The Christmas season always makes me ponder a pivotal question. Did God send Jesus to die? I’m not talking about a death of natural causes. I’m talking about a brutal painful death. I’m talking about a bloody murder. Did God know about the suffering that was to come? If God knows everything, as traditional Christian doctrine teaches, then the answer is yes. God sent Jesus to take the crown of thorns. God sent Jesus to be beaten to the point of death. God sent Jesus to be crucified. God sent Jesus to be abused. What type of God would do such a thing? Would you send your child to endure such suffering? Can you imagine rejoicing over your child in Bethlehem when you know what brutalization is coming? If traditional Christian doctrine is to be believed, God is the greatest child abuser of them all. I simply can’t believe in a God like that. I choose to believe that the baby in Bethlehem represented the best of who God was and is. I choose to reject traditional doctrine. I choose to believe there is another way.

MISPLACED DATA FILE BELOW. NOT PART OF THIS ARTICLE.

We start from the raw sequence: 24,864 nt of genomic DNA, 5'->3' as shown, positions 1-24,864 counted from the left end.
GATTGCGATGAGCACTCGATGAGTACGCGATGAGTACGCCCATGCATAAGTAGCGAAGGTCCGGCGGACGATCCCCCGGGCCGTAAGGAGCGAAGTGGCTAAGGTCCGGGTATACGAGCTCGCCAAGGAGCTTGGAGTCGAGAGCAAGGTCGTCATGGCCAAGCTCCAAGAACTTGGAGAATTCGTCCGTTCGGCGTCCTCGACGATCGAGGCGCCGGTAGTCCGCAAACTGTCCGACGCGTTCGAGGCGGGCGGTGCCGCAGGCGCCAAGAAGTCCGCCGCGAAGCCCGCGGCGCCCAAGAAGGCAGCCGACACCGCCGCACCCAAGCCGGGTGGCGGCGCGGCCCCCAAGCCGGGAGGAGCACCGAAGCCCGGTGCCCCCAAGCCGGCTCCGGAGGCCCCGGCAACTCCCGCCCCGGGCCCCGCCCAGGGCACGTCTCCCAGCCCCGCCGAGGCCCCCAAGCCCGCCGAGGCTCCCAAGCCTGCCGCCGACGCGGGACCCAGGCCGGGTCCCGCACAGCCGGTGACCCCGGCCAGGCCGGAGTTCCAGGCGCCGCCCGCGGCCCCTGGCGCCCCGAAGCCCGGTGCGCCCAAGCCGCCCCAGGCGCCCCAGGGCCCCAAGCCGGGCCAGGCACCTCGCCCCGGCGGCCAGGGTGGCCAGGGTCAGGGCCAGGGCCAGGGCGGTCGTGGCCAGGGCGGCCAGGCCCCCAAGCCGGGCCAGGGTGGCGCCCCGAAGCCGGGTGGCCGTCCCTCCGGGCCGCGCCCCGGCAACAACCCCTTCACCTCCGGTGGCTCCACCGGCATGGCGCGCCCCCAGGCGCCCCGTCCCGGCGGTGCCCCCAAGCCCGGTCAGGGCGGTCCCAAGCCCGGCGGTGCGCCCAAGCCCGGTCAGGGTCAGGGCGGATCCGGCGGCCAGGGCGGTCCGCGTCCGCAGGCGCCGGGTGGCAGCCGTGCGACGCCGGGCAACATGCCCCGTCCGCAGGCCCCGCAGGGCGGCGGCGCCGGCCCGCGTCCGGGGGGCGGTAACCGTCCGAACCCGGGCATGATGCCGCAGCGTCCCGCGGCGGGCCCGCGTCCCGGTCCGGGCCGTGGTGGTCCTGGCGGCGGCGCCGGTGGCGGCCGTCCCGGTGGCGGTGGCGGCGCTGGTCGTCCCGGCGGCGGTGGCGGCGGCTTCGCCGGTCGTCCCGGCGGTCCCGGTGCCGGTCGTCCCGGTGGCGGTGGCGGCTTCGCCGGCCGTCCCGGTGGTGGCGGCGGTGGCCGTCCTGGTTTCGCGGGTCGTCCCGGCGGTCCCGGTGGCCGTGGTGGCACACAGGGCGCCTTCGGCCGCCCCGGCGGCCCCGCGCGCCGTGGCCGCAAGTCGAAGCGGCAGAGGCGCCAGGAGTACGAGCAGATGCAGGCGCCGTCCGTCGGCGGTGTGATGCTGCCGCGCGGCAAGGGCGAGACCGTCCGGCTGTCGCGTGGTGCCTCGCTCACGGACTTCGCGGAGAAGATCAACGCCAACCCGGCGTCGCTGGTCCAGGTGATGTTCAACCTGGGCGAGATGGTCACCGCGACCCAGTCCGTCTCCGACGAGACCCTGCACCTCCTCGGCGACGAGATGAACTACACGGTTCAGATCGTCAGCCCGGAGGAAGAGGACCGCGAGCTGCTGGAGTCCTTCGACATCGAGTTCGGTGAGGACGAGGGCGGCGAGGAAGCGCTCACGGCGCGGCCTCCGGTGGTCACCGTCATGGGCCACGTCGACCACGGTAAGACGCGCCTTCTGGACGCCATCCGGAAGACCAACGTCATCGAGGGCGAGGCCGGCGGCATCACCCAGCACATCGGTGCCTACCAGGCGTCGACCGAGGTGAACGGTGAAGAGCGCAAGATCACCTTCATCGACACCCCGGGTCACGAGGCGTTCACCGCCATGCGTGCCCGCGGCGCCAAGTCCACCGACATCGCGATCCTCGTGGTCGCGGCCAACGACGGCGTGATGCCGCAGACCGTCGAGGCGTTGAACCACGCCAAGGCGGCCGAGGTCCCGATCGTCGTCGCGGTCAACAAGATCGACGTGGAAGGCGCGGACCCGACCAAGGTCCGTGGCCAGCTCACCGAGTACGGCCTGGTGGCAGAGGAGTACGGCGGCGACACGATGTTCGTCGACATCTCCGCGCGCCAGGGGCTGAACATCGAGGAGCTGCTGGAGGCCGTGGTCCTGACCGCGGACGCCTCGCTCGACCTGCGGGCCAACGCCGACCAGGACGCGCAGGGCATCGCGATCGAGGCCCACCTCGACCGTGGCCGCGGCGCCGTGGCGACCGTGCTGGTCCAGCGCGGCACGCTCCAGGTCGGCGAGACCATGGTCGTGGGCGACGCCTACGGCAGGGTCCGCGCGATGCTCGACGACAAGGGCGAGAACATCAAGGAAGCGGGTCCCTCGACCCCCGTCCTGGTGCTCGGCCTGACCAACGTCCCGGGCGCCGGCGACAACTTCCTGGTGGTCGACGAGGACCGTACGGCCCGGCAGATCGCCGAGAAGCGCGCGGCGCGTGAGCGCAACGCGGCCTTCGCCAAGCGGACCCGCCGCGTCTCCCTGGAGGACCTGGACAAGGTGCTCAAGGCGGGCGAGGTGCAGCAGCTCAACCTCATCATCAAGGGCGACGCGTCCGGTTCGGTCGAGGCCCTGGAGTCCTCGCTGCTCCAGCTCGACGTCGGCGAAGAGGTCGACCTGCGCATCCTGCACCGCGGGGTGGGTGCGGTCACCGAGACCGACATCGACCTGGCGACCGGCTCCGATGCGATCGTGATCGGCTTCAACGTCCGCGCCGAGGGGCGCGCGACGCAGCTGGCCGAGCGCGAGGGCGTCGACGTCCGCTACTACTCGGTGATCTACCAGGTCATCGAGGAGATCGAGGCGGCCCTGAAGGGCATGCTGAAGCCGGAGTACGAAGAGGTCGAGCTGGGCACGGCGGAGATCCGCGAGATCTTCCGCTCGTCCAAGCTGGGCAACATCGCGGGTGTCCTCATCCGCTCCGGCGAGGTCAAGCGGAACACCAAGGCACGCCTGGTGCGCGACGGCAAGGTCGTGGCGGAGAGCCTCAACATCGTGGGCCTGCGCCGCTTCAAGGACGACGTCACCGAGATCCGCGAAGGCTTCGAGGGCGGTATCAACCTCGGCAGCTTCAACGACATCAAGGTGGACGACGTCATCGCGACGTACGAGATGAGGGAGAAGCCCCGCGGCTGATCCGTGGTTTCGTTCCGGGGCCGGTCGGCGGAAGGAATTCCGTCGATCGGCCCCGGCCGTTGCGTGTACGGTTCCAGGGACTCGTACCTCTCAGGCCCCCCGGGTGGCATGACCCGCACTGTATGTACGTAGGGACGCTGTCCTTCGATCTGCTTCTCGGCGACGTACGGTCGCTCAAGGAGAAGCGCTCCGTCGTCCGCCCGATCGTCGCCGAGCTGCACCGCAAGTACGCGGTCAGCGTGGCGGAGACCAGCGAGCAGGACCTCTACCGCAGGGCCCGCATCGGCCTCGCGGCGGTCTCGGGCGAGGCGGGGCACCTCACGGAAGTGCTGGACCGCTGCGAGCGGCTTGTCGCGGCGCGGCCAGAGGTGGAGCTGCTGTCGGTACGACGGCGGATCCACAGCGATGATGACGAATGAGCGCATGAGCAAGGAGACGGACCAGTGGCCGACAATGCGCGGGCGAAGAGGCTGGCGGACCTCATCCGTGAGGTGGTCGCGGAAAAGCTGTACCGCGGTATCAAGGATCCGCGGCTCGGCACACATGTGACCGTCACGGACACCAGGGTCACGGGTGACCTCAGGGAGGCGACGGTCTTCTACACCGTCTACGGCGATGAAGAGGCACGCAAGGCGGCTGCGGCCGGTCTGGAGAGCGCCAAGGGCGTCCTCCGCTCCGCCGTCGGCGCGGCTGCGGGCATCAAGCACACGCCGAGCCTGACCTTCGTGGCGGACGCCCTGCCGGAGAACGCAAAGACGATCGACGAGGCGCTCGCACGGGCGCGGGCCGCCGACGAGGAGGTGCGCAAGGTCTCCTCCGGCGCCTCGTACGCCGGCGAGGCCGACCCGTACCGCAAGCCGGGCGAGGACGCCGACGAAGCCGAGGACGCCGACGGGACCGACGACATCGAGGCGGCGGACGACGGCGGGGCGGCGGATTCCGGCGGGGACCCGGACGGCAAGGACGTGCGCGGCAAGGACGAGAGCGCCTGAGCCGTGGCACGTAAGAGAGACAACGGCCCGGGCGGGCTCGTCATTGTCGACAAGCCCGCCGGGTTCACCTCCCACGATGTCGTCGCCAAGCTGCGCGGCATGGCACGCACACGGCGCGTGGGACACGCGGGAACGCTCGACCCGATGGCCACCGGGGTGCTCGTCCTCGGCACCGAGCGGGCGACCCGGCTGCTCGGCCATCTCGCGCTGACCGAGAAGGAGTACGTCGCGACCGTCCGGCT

God did not kill Jesus. God didn’t know what was coming. God only knew the hope of the baby. God sent Jesus on a rescue mission to save the world with no idea if it was going to work. I don’t think this is just wishful thinking. I think it is the only plausible way to think about a righteous God. God has to be ignorant of what is to come. I think there is biblical evidence for such belief. Matthew 27:19 reads, “While Pilate was sitting in the judgment hall, his wife sent him a message: ‘Have nothing to do with that innocent man, because in a dream last night, I suffered much last night.'” As Pilate was about to condemn Jesus, his wife begs him to stop. I see this moment as one of God’s last attempts to save Jesus. God cannot be held responsible for the murder of Jesus because God didn’t know. God sent the baby in Bethlehem to bring hope not to be murdered. God had no idea what was going to happen. God kept trying to save Jesus. That’s why God led Mary and Joseph to the stable. God is not the great child abuser of all. We are.